Two-thirds of Ontario’s food bank clients rely on some form of government assistance as their main source of income. This immediately tells us Ontario’s current system is not working: the benefits are inadequate to meet the recipient’s most basic needs, and the policy directives are complex and can often work against a recipient being able to move out of poverty.
In November 2018, the provincial government announced a number of reforms to Ontario’s social assistance programs, Ontario Works and the Ontario Disability Support Program. While some of the changes were welcome improvements, two of the changes were cause for concern:
People working to move out of poverty may keep less money in their pockets
Despite the proposed increase to earnings exemptions for Ontario Works recipients from $200 to $300, the corresponding increase in clawbacks to subsequent earnings from 50 to 75 percent would leave many OW recipients who are working with less net income compared to the current system.
This would make it more difficult for recipients to move ahead and break the cycle of poverty through employment.
Many people with disabilities may be excluded from getting the help they need
The proposed alignment of the Ontario Disability Support Program’s definition of disability with the federal guidelines may exclude individuals with episodic disabilities (such as multiple sclerosis or Parkinson’s disease) from accessing the support they need.
Examples of Disabilities That May No Longer Qualify for ODSP
This would push more people onto Ontario Works, which is not designed for people unable to work due to disability or illness. In particular, the benefits on OW are 37% lower than on ODSP.
|Ontario Disability Support Program
|Maximum Monthly Benefit
|Dental and Vision Benefits
|Earnings Exemptions and Clawbacks
|$6,000/year exemption with 75% clawback
|$300/month exemption with 75% clawback
Read more about our analysis of the Government of Ontario’s changes to Ontario Works and ODSP in our spring 2019 report, Social Assistance Changes in Ontario.
Improving Social Assistance
Feed Ontario and our network of food banks have long-advocated for reforms to Ontario’s social assistance system. Part of the current challenge is that rates are arbitrarily set without regard for the actual cost of living.
Bill 60 Link opens a new window, a private member’s bill put forward by MPP Paul Miller (NDP, Hamilton-Stoney Creek) and co-sponsored by MPP Bob Bailey (PC, Sarnia-Lambton), would create a non-partisan commission made up of experts and individuals with lived experience, and make evidence-based recommendations on social assistance rates and policies.
Percentage of social assistance income spent on rent for an average bachelor apartment in 10 Ontario cities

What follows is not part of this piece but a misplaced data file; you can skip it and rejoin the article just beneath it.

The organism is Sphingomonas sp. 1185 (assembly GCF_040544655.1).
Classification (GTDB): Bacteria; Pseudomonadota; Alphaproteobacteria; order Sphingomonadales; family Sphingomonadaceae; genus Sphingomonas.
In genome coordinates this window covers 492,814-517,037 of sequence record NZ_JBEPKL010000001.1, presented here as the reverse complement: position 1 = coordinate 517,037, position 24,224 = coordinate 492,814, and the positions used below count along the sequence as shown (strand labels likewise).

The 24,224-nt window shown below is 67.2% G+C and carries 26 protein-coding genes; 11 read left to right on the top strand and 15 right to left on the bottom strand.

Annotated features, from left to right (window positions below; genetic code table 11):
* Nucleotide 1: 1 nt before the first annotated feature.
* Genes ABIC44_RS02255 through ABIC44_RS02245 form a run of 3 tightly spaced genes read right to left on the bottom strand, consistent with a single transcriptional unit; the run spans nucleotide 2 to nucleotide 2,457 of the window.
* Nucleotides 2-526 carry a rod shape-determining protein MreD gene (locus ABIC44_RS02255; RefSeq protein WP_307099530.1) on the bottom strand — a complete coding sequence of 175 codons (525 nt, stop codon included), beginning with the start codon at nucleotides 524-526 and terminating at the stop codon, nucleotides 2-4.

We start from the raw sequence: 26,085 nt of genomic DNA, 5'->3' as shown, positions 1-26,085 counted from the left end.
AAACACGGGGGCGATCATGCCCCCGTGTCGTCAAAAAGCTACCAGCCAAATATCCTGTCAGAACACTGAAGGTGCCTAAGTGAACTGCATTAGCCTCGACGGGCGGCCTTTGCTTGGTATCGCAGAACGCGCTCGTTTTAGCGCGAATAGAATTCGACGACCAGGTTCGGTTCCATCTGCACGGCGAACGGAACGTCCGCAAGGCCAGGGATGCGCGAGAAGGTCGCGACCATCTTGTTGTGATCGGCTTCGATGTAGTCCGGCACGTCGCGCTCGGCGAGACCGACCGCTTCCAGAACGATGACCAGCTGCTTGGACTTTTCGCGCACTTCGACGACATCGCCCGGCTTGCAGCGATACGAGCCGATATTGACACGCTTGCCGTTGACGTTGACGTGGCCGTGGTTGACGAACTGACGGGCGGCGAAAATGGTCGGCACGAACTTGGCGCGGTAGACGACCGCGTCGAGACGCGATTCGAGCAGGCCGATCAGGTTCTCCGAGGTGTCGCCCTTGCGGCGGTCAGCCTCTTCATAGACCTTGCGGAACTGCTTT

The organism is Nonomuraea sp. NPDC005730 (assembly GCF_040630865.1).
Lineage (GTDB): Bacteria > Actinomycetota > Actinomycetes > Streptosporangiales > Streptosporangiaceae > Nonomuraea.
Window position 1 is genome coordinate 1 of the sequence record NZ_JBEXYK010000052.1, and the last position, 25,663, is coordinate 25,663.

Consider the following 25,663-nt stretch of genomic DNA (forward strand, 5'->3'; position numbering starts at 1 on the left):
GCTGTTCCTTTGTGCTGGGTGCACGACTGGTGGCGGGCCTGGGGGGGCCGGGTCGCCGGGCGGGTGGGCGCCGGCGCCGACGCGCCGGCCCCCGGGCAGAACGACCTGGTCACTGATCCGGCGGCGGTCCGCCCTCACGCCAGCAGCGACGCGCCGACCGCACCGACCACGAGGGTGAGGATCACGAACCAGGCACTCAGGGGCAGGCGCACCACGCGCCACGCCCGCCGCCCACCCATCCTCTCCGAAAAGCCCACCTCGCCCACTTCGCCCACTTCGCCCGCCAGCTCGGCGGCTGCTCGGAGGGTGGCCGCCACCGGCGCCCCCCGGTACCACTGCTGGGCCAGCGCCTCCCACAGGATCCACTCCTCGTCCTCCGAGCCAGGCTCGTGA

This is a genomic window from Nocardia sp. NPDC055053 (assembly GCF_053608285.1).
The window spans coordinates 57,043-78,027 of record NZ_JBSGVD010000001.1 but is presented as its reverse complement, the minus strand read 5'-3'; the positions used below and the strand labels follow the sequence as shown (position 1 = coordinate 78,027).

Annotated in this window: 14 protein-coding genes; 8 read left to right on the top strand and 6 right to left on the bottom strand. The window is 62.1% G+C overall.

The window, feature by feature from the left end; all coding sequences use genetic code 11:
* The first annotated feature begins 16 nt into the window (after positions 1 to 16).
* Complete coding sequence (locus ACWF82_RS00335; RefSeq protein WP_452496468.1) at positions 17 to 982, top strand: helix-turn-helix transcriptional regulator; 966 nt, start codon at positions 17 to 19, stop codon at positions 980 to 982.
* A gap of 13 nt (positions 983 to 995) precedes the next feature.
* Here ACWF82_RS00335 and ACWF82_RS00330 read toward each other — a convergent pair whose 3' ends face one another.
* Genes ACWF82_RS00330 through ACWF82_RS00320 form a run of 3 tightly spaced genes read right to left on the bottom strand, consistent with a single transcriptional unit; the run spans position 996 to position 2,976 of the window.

Bill 60 passed its second reading in May with all-party support, and is currently being examined by the Standing Committee on the Legislative Assembly. It is expected to go its third and final reading in the fall when MPPs return to Queen’s Park.
Our Recommendations for Change
To avoid the problems outlined above and move Ontario towards a social assistance system that helps recipients move out of poverty, Feed Ontario recommends the Government of Ontario:
- Maintain the earnings-related clawbacks at 50 percent
- Retain ODSP’s current definition of disability
- Pass Bill 60, Ministry of Community and Social Services Amendment Act (Social Assistance Research Commission), 2019
How Can I Help?
- Postcard: Pick up our postcard at your local food bank (or print your own on cardstock), fill in the back with your support, and mail it to your MPP!
- Contact: Call, email, or visit your MPP and ask them if they support stopping these concerning changes to Ontario Works and ODSP (find your MPP Link opens a new window | MPP contact information Link opens a new window).
- Social Media: Post about why social assistance is important! Use #HungerActionMonth Link opens a new window so we can boost it, and tag your MPP.
Here are just a few examples of the postcards that were sent to MPPs from food bank clients across Ontario:
We had a record 40 food banks across Ontario participate in this campaign, along with many of their member agencies. Thank you to the staff and volunteers for all their hard work, and most of all, thank you to the food bank visitors for sharing their stories.
|Bracebridge Salvation Army
|Brantford Food Bank
|Brock Community Food Bank
|Brockville and Area Food Bank
|Burlington Food Bank
|Caledon Community Services – The Exchange
|Cambridge Self-Help Food Bank
|Cochrane Regional Food Bank
|Community Food Share
|Winchester & Morrisburg
|Daily Bread Food Bank
|East Wellington Community Services
|Elliot Lake Emergency Food Bank
|Food For All Food Bank
|Georgetown Bread Basket
|Gleaners Foodbank (Quinte) Inc.
|Guelph Food Bank
|Hamilton Food Share
|Helping Hand Food Bank
|House of Lazarus
|Kawartha Lakes Food Source
|City of Kawartha lakes
|Kerr Street Mission
|Lanark County Food Bank – The Hunger Stop
|London Food Bank
|Newmarket Food Pantry
|North Frontenac Food Bank
|North York Harvest Food Bank
|Ottawa Food Bank
|Outreach For Hunger
|Partners in Mission Food Bank
|Renfrew & District Food Bank
|The Hope Centre
|The Inn of the Good Shepherd
|The Mississauga Food Bank
|The Salvation Army C&FS Listowel
|The Salvation Army Fort Erie
|The Salvation Army Huntsville
|Walkerton & District Food Bank
|West Lincoln Community Care
|Windsor Essex Food Bank Association – Unemployed Help Centre